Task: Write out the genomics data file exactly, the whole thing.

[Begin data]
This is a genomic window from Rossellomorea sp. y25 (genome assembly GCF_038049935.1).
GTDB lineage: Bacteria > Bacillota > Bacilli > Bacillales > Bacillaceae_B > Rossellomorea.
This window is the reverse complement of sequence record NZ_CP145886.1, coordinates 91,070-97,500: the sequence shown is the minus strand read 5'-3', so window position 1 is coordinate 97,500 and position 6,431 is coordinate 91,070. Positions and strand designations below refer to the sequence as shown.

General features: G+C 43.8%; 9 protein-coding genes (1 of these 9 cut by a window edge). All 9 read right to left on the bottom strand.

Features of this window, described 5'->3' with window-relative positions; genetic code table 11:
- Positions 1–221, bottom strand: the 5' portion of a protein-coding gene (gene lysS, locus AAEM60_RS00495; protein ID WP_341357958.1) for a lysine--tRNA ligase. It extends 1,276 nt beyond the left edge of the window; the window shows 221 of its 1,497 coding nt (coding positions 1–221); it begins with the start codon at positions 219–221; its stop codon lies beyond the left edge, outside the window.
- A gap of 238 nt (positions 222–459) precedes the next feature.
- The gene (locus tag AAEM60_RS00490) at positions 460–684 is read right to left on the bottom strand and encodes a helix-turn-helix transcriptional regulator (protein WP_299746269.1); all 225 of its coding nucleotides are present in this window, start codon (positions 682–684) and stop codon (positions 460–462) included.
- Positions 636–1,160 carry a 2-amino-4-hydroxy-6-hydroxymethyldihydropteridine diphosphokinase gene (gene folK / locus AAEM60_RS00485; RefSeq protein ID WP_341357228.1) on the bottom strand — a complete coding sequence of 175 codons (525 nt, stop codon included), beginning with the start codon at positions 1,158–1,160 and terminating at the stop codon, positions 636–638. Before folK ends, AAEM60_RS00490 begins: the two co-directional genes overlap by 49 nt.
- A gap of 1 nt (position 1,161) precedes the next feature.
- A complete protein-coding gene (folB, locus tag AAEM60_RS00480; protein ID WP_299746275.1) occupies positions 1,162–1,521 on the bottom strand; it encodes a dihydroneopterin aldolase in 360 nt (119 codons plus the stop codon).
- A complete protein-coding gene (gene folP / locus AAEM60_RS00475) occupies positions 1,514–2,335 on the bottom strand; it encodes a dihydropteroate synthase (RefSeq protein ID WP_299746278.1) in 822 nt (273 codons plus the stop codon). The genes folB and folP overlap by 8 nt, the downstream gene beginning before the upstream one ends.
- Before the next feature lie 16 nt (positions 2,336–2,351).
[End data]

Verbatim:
This is a genomic window from Rossellomorea sp. y25 (genome assembly GCF_038049935.1).
GTDB lineage: Bacteria > Bacillota > Bacilli > Bacillales > Bacillaceae_B > Rossellomorea.
This window is the reverse complement of sequence record NZ_CP145886.1, coordinates 91,070-97,500: the sequence shown is the minus strand read 5'-3', so window position 1 is coordinate 97,500 and position 6,431 is coordinate 91,070. Positions and strand designations below refer to the sequence as shown.

General features: G+C 43.8%; 9 protein-coding genes (1 of these 9 cut by a window edge). All 9 read right to left on the bottom strand.

Features of this window, described 5'->3' with window-relative positions; genetic code table 11:
- Positions 1–221, bottom strand: the 5' portion of a protein-coding gene (gene lysS, locus AAEM60_RS00495; protein ID WP_341357958.1) for a lysine--tRNA ligase. It extends 1,276 nt beyond the left edge of the window; the window shows 221 of its 1,497 coding nt (coding positions 1–221); it begins with the start codon at positions 219–221; its stop codon lies beyond the left edge, outside the window.
- A gap of 238 nt (positions 222–459) precedes the next feature.
- The gene (locus tag AAEM60_RS00490) at positions 460–684 is read right to left on the bottom strand and encodes a helix-turn-helix transcriptional regulator (protein WP_299746269.1); all 225 of its coding nucleotides are present in this window, start codon (positions 682–684) and stop codon (positions 460–462) included.
- Positions 636–1,160 carry a 2-amino-4-hydroxy-6-hydroxymethyldihydropteridine diphosphokinase gene (gene folK / locus AAEM60_RS00485; RefSeq protein ID WP_341357228.1) on the bottom strand — a complete coding sequence of 175 codons (525 nt, stop codon included), beginning with the start codon at positions 1,158–1,160 and terminating at the stop codon, positions 636–638. Before folK ends, AAEM60_RS00490 begins: the two co-directional genes overlap by 49 nt.
- A gap of 1 nt (position 1,161) precedes the next feature.
- A complete protein-coding gene (folB, locus tag AAEM60_RS00480; protein ID WP_299746275.1) occupies positions 1,162–1,521 on the bottom strand; it encodes a dihydroneopterin aldolase in 360 nt (119 codons plus the stop codon).
- A complete protein-coding gene (gene folP / locus AAEM60_RS00475) occupies positions 1,514–2,335 on the bottom strand; it encodes a dihydropteroate synthase (RefSeq protein ID WP_299746278.1) in 822 nt (273 codons plus the stop codon). The genes folB and folP overlap by 8 nt, the downstream gene beginning before the upstream one ends.
- Before the next feature lie 16 nt (positions 2,336–2,351).